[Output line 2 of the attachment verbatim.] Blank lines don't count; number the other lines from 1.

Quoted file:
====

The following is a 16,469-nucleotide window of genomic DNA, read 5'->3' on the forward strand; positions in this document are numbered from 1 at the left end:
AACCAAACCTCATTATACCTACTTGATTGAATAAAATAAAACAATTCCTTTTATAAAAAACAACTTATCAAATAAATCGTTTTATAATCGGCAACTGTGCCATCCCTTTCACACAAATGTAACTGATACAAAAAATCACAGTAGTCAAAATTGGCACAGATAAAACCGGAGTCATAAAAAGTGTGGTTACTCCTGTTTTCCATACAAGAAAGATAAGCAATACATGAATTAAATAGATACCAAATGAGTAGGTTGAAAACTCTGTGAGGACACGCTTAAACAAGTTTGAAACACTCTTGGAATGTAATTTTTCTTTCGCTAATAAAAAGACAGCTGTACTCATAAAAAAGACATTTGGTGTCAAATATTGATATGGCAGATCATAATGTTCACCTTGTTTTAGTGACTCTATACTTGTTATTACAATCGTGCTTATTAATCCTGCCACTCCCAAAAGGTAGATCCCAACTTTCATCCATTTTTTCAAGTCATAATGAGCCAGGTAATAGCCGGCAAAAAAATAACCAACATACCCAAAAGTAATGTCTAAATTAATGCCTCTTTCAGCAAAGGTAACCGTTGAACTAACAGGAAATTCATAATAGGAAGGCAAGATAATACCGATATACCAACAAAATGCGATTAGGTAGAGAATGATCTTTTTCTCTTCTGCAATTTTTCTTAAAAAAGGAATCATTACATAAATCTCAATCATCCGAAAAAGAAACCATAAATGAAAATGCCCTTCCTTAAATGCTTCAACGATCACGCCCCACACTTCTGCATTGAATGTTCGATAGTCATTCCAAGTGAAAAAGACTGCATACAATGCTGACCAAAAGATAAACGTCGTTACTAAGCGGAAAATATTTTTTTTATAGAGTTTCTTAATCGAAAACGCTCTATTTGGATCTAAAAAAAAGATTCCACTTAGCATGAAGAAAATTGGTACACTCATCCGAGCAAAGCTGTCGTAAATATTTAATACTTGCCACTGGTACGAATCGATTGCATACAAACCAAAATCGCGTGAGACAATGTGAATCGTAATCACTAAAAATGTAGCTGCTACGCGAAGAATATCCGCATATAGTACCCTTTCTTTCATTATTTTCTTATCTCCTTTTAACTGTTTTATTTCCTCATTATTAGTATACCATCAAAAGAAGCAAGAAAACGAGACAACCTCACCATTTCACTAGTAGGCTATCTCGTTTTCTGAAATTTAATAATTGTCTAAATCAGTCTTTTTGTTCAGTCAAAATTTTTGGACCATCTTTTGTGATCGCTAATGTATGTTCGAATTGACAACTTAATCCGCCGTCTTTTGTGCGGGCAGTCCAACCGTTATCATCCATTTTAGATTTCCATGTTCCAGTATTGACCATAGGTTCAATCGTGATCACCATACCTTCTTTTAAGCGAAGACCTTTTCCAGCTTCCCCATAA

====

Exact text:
AACCAAACCTCATTATACCTACTTGATTGAATAAAATAAAACAATTCCTTTTATAAAAAACAACTTATCAAATAAATCGTTTTATAATCGGCAACTGTGCCATCCCTTTCACACAAATGTAACTGATACAAAAAATCACAGTAGTCAAAATTGGCACAGATAAAACCGGAGTCATAAAAAGTGTGGTTACTCCTGTTTTCCATACAAGAAAGATAAGCAATACATGAATTAAATAGATACCAAATGAGTAGGTTGAAAACTCTGTGAGGACACGCTTAAACAAGTTTGAAACACTCTTGGAATGTAATTTTTCTTTCGCTAATAAAAAGACAGCTGTACTCATAAAAAAGACATTTGGTGTCAAATATTGATATGGCAGATCATAATGTTCACCTTGTTTTAGTGACTCTATACTTGTTATTACAATCGTGCTTATTAATCCTGCCACTCCCAAAAGGTAGATCCCAACTTTCATCCATTTTTTCAAGTCATAATGAGCCAGGTAATAGCCGGCAAAAAAATAACCAACATACCCAAAAGTAATGTCTAAATTAATGCCTCTTTCAGCAAAGGTAACCGTTGAACTAACAGGAAATTCATAATAGGAAGGCAAGATAATACCGATATACCAACAAAATGCGATTAGGTAGAGAATGATCTTTTTCTCTTCTGCAATTTTTCTTAAAAAAGGAATCATTACATAAATCTCAATCATCCGAAAAAGAAACCATAAATGAAAATGCCCTTCCTTAAATGCTTCAACGATCACGCCCCACACTTCTGCATTGAATGTTCGATAGTCATTCCAAGTGAAAAAGACTGCATACAATGCTGACCAAAAGATAAACGTCGTTACTAAGCGGAAAATATTTTTTTTATAGAGTTTCTTAATCGAAAACGCTCTATTTGGATCTAAAAAAAAGATTCCACTTAGCATGAAGAAAATTGGTACACTCATCCGAGCAAAGCTGTCGTAAATATTTAATACTTGCCACTGGTACGAATCGATTGCATACAAACCAAAATCGCGTGAGACAATGTGAATCGTAATCACTAAAAATGTAGCTGCTACGCGAAGAATATCCGCATATAGTACCCTTTCTTTCATTATTTTCTTATCTCCTTTTAACTGTTTTATTTCCTCATTATTAGTATACCATCAAAAGAAGCAAGAAAACGAGACAACCTCACCATTTCACTAGTAGGCTATCTCGTTTTCTGAAATTTAATAATTGTCTAAATCAGTCTTTTTGTTCAGTCAAAATTTTTGGACCATCTTTTGTGATCGCTAATGTATGTTCGAATTGACAACTTAATCCGCCGTCTTTTGTGCGGGCAGTCCAACCGTTATCATCCATTTTAGATTTCCATGTTCCAGTATTGACCATAGGTTCAATCGTGATCACCATACCTTCTTTTAAGCGAAGACCTTTTCCAGCTTCCCCATAA